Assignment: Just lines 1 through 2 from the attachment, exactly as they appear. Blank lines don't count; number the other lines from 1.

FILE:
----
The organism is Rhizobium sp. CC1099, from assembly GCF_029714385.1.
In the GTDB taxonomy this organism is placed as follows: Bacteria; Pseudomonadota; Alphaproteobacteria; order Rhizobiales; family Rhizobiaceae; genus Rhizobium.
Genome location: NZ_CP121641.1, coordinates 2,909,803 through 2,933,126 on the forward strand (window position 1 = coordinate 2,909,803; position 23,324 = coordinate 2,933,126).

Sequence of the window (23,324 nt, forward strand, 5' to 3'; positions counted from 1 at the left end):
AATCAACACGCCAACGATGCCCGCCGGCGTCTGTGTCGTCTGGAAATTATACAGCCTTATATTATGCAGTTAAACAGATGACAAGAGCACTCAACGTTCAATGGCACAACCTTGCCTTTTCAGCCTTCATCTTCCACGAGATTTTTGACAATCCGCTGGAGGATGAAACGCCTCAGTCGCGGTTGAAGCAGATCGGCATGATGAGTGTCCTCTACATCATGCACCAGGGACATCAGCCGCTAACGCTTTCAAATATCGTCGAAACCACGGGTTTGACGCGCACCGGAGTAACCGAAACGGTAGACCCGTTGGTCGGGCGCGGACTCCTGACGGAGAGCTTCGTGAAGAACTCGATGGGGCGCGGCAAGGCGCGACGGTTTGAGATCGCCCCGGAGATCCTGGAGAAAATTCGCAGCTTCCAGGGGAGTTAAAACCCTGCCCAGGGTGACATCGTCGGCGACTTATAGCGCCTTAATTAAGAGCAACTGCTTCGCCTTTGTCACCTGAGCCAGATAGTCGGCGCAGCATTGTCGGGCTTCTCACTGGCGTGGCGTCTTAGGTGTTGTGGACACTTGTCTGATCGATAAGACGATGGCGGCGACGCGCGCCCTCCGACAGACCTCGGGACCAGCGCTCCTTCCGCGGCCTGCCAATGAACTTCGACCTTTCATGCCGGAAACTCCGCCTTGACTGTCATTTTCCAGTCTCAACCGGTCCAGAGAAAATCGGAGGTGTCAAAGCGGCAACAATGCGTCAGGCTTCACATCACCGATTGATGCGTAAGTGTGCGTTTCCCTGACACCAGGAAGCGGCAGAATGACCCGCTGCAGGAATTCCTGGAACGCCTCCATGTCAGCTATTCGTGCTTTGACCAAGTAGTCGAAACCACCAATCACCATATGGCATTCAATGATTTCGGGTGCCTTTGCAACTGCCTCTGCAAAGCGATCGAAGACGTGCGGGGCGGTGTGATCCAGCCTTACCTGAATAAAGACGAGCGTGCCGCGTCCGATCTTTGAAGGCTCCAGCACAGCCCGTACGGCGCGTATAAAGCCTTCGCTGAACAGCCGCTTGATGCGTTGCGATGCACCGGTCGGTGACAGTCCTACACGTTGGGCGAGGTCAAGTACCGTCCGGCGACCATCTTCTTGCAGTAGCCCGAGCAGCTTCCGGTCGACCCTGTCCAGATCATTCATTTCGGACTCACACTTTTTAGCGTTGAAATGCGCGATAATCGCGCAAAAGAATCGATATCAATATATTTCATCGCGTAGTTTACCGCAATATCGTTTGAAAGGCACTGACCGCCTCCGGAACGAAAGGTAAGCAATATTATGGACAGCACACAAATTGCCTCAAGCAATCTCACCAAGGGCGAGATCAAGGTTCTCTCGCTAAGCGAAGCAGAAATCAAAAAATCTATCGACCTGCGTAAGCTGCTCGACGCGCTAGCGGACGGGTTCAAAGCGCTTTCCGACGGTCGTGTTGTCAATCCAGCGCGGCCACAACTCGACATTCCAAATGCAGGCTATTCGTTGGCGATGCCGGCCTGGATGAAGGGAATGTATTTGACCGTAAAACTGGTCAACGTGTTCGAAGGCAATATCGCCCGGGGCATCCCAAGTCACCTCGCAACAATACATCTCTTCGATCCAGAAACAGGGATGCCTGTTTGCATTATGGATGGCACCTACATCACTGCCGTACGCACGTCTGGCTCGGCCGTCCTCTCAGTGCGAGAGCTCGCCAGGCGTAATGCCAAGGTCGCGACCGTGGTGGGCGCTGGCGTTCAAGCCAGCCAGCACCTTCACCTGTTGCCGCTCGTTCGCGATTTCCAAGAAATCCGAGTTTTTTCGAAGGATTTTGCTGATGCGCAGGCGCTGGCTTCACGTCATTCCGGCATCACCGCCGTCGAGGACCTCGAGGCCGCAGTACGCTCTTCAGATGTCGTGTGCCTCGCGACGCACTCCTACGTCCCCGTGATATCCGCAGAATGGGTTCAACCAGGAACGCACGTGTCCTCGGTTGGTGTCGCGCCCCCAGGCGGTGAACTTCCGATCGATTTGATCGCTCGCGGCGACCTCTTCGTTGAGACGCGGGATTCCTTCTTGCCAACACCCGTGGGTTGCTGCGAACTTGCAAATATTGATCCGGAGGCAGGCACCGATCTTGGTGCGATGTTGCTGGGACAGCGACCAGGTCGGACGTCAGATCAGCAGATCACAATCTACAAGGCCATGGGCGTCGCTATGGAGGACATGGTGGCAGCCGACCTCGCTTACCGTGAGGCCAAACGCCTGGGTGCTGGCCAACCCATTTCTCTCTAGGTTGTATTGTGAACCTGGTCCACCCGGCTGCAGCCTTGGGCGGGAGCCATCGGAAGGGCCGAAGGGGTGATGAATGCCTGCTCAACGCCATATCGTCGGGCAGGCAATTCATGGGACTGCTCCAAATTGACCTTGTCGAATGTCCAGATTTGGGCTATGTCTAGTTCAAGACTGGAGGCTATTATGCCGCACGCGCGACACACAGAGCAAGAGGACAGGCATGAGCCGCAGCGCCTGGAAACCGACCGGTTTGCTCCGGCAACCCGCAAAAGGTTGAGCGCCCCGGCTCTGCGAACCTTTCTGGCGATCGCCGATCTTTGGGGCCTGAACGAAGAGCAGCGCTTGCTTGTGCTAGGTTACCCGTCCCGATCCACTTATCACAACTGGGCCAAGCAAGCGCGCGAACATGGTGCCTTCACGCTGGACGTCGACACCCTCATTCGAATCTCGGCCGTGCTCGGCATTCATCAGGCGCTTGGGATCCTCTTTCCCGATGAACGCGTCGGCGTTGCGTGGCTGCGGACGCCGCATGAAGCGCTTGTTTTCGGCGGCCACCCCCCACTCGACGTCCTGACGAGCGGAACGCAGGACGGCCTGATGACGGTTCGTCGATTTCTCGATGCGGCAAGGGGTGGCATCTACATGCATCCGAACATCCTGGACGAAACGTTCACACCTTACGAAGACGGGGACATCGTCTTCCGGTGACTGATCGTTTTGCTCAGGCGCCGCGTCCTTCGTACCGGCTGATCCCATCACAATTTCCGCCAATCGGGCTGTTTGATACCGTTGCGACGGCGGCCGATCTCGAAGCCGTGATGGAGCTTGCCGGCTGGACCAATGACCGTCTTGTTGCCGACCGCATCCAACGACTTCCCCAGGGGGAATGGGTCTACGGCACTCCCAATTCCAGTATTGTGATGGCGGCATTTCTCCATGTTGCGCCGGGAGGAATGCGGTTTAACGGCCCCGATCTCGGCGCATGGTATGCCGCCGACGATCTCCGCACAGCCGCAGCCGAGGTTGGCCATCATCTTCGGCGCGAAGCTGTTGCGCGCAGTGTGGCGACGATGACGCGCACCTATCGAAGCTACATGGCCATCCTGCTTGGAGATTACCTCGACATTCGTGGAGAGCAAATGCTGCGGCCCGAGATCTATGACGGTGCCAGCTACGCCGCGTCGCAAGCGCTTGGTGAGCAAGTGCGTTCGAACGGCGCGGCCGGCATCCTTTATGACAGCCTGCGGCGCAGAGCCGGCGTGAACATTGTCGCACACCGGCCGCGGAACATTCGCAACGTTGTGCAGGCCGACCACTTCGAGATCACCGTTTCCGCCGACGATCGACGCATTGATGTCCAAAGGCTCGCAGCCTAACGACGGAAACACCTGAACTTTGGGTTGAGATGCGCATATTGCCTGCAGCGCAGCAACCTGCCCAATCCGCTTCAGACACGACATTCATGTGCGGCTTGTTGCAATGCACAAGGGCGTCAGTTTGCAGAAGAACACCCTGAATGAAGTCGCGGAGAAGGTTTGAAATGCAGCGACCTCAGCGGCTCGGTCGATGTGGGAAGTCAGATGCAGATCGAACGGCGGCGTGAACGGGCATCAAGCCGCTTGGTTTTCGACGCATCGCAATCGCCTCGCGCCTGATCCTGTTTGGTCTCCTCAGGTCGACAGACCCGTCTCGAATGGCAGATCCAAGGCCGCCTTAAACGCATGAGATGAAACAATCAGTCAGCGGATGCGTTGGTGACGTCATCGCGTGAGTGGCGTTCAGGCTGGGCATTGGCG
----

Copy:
The organism is Rhizobium sp. CC1099, from assembly GCF_029714385.1.
In the GTDB taxonomy this organism is placed as follows: Bacteria; Pseudomonadota; Alphaproteobacteria; order Rhizobiales; family Rhizobiaceae; genus Rhizobium.